By Cheri Rae
A pleasant-looking young man stood on the old front porch and knocked at the screen door. He introduced himself and I braced for the come-on. Typically, it’s someone from Los Angeles trying to sell magazine subscriptions; someone collecting money for an environmental cause playing the guilt card by showing me the pledges of support my neighbors have made; or even someone with one of those overly complicated, cockamamie stories claiming to need money for gas to get to some faraway destination.
This time it was different.
He began his story: “My name is Ben and I live a few blocks from here, where there is street cleaning. I need to park my car someplace where it won’t get towed while I visit my parents in Portland for a couple of weeks. You guys don’t have street cleaning here, so I was thinking it would work out.”
“Okay,” I replied, wondering what the gimmick was. “When do you leave?”
“My plane leaves in two hours,” he said sheepishly.
Before I could think, my critical parent voice responded: “And you just now thought about this?”
“Well, yes. It costs too much to leave the car at the airport, so I want to leave it here and I was just hoping that it would be okay with you if I put it here while I’m gone…” His voice trailed off, his eyes pleaded.
My heart softened; my nice mommy self jumped in and argued with my cynical self: He’s just a kid trying to be responsible and work things out. Why not help him? He could be one of your kids one day.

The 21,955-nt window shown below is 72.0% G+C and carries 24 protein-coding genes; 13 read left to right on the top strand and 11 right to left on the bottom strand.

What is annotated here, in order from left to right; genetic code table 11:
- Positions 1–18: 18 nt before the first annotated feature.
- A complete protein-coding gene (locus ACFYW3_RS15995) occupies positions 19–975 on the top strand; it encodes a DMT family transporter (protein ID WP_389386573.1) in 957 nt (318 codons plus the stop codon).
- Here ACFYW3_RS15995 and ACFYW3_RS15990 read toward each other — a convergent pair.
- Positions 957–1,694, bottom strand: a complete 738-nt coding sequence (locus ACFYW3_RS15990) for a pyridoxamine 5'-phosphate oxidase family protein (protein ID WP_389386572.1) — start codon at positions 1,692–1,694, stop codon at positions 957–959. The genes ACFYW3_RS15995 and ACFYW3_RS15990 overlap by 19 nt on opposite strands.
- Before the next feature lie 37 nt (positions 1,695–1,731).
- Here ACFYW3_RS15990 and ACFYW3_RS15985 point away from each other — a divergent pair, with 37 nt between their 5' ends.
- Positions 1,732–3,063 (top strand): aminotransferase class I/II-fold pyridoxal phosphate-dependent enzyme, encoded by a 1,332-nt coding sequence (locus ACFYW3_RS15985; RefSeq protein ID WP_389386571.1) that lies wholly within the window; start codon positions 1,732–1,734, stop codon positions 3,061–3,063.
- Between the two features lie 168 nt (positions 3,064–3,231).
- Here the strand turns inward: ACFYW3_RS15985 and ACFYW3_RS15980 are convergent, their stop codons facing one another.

“You’re in luck,” I said, and showed him a place to park on the long parkway where it would have the least impact on the neighborhood. We would be the only residents affected, since there’s a vacation rental across the street with people coming and going all the time, and next door to that one, a neighbor who was off on vacation and never parks there anyway. This one car wouldn’t really make much difference, and no one would even notice, much less call it in for being there too long.
A few minutes later he parked the car; it sat there undisturbed, just getting dirtier day after day. And then one afternoon, I noticed it was gone. Ben must have returned home, I thought. Hoping he and his family had a nice visit, I pondered our own fast-approaching empty-nest syndrome and what it must be like for his parents to have him back home for awhile, and then to say good-bye again.
A couple days later, I opened the front door, and noticed a small envelope tucked in by the beveled glass. It was a Starbucks card with a handwritten note, “ Thank you for letting me park my car outside your house! Hope you enjoy Starbucks—Ben.”
I’ve always taught my kids to do more than is expected, and to express their appreciation. Obviously Ben’s parents taught him the same thing—a nice young man just making his way in life, in this Santa Barbara neighborhood, his home away from home, right where he belongs.